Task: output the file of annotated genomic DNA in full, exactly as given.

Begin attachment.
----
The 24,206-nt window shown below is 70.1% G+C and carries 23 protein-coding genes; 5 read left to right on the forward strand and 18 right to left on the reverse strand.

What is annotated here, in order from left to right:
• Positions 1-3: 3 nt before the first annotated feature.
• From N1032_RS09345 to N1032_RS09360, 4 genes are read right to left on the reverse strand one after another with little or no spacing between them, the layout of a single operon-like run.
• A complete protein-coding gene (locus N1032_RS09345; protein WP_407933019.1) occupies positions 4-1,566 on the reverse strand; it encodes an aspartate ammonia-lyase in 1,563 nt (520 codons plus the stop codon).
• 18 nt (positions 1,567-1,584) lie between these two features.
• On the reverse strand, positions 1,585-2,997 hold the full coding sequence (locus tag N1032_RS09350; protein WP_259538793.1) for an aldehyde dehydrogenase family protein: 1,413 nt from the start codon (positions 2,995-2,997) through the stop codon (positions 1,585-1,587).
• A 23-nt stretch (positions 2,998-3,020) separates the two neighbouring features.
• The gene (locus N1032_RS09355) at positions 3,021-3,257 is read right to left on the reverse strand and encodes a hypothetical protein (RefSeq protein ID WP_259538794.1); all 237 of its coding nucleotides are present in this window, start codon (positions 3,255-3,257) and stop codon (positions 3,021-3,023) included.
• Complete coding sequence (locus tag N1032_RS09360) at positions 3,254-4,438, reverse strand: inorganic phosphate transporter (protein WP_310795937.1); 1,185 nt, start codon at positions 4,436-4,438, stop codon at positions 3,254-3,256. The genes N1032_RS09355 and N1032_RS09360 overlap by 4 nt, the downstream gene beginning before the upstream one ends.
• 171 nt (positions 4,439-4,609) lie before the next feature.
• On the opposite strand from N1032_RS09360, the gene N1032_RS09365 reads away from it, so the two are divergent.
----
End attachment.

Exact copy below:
The 24,206-nt window shown below is 70.1% G+C and carries 23 protein-coding genes; 5 read left to right on the forward strand and 18 right to left on the reverse strand.

What is annotated here, in order from left to right:
• Positions 1-3: 3 nt before the first annotated feature.
• From N1032_RS09345 to N1032_RS09360, 4 genes are read right to left on the reverse strand one after another with little or no spacing between them, the layout of a single operon-like run.
• A complete protein-coding gene (locus N1032_RS09345; protein WP_407933019.1) occupies positions 4-1,566 on the reverse strand; it encodes an aspartate ammonia-lyase in 1,563 nt (520 codons plus the stop codon).
• 18 nt (positions 1,567-1,584) lie between these two features.
• On the reverse strand, positions 1,585-2,997 hold the full coding sequence (locus tag N1032_RS09350; protein WP_259538793.1) for an aldehyde dehydrogenase family protein: 1,413 nt from the start codon (positions 2,995-2,997) through the stop codon (positions 1,585-1,587).
• A 23-nt stretch (positions 2,998-3,020) separates the two neighbouring features.
• The gene (locus N1032_RS09355) at positions 3,021-3,257 is read right to left on the reverse strand and encodes a hypothetical protein (RefSeq protein ID WP_259538794.1); all 237 of its coding nucleotides are present in this window, start codon (positions 3,255-3,257) and stop codon (positions 3,021-3,023) included.
• Complete coding sequence (locus tag N1032_RS09360) at positions 3,254-4,438, reverse strand: inorganic phosphate transporter (protein WP_310795937.1); 1,185 nt, start codon at positions 4,436-4,438, stop codon at positions 3,254-3,256. The genes N1032_RS09355 and N1032_RS09360 overlap by 4 nt, the downstream gene beginning before the upstream one ends.
• 171 nt (positions 4,439-4,609) lie before the next feature.
• On the opposite strand from N1032_RS09360, the gene N1032_RS09365 reads away from it, so the two are divergent.